"He’s got a chance to be a franchise player, and I don’t use that term lightly," Monbouquette told Baseball America. "When I say franchise player, I’m talking like a Garciaparra, a Ken Griffey before he got hurt, a Bonds maybe without as many home runs."
Monbouquette's assessment of the future All-Star Ramirez came from experience, more than four decades of it as both a coach and as a player.
As a player, Monbouquette spent 11 seasons in the bigs, made three All-Star teams himself and, for one night in 1962, was nearly perfect as he threw a no-hitter for the Red Sox.
As a coach, Monbouquette served as a coach in the major leagues with the Mets and the Yankees before embarking on a minor league coaching career that took him through the Blue Jays and Tigers systems.
Monbouquette's long career in baseball began in 1955, signed by the Red Sox out of Medford High School in Massachusetts.
He played his first season at Class D Corning and Bluefield. He made Class B Greensboro and Class A Albany in 1957. In 1958, he made Boston.
Monbouquette got into 10 games there his first year and 34 in his second. In his third, he made the All-Star team. He went 14-11 that year, with a 3.64 ERA.
He made his second Mid-Summer Classic in 1962, then he threw his no-hitter. That August, he beat the White Sox 1-0, without giving up a hit.
"I knew it all the way," Monbouquette told UPI afterward. "Nobody on the bench said anything about it."
He saw another possible no-hitter evaporate in September 1964 on a Zoilo Versalles home run.
Monbouquette played eight seasons for the Red Sox and became a fan favorite in the process. His best season may have been 1963, when he went 20-10.
He last played in 1968, finishing out his 11-season career with the Tigers, Yankees and Giants.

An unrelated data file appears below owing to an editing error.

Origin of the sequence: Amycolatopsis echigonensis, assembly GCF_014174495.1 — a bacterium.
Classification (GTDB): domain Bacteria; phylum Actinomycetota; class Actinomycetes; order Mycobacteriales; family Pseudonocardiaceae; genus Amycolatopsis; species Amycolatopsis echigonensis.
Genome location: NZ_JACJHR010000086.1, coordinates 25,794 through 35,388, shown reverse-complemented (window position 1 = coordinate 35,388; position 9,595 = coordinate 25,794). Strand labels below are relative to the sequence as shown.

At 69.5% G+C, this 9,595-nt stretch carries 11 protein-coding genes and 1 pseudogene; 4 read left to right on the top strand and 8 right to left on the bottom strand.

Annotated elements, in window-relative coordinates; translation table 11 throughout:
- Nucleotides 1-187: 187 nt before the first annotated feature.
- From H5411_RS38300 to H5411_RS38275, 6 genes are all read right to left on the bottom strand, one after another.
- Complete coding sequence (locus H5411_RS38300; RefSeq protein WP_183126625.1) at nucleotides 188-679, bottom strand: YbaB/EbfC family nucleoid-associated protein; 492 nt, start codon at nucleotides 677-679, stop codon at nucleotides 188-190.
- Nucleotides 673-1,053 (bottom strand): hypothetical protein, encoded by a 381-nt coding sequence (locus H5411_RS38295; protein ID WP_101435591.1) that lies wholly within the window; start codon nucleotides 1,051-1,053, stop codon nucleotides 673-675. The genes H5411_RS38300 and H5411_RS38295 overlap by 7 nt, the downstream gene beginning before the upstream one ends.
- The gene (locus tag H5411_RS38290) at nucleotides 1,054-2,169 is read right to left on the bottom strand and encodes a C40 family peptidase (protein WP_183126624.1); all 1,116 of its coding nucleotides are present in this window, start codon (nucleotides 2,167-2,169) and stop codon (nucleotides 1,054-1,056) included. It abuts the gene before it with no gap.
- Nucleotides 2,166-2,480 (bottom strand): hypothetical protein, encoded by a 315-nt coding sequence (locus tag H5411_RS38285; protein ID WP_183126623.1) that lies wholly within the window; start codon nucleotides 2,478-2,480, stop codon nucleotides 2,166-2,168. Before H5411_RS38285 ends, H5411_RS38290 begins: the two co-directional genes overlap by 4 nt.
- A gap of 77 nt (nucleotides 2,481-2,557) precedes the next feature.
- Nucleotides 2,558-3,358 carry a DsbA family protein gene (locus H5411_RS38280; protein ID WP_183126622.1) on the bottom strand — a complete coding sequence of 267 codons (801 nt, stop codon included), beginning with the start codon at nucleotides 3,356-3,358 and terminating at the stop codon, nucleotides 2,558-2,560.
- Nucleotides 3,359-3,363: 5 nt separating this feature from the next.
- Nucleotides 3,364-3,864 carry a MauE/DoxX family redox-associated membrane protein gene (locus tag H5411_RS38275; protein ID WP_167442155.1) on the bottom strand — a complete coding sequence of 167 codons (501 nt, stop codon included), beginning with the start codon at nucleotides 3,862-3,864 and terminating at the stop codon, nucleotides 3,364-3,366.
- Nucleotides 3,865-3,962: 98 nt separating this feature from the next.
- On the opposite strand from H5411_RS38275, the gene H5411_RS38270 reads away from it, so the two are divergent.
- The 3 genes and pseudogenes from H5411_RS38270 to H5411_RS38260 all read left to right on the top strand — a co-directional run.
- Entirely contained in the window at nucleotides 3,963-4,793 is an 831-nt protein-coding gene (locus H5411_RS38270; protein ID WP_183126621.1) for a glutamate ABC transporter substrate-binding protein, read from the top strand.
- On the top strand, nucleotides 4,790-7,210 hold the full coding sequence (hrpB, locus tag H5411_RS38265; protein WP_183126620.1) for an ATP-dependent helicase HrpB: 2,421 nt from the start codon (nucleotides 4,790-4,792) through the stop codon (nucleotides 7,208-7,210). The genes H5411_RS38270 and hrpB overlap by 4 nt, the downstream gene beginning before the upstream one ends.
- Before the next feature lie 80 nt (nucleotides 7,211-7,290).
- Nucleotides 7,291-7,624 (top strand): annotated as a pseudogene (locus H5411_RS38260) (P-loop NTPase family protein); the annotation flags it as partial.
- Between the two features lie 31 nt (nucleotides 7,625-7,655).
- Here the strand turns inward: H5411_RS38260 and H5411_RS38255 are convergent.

He then turned to coaching and scouting. He served as manager at rookie Johnson City in 1969, then Wausau in 1976 and Mets minor league pitching instructor. In 1982, he moved up to Queens as Mets pitching coach.
"It is a great pleasure to add Bill Monbouquette to our coaching staff," Mets GM Frank Cashen told UPI. "He brings with him a multitude of strengths. He is a first class instructor. He knows our personnel, having worked with most of them in our minor league system and his past success as a major league pitcher speaks for itself."
He moved to the Yankees as major league pitching coach in 1985. He arrived with the Blue Jays in 1988 as coach at single-A Myrtle Beach. He then coached at high-A Dunedin in 1989.
He arrived at short-season Oneonta for 2000 and stayed for five seasons. He made the Red Sox Hall of Fame in 2000, as well. He passed away in 2015 at the age of 78.
"He was a gutsy guy, straightforward," former Red Sox teammate Ted Lepcio told The Boston Globe after Monbouquette's passing, "and not only a very good pitcher, but an excellent teacher of pitching, and we remained friends ever since our playing days."
- Madera Tribune, UPI, Aug. 2, 1962: Bill Monbouquette Hurls Boston No Hitter; Red Sox Win, 1-0
- UPI, Nov. 16, 1981: Bill Monbouquette
- Baseball America, Oct. 4, 2002: Ramirez wows observers in two leagues
- Boston Globe, Jan. 26, 2015: Former Red Sox pitcher Bill Monbouquette dies at 78
Players/Coaches Featured: 2,878
Made the Majors:1,073-37.3%-X
Never Made Majors:1,805-62.7%
5+ Seasons in the Majors: 444
10+ Seasons in the Minors:267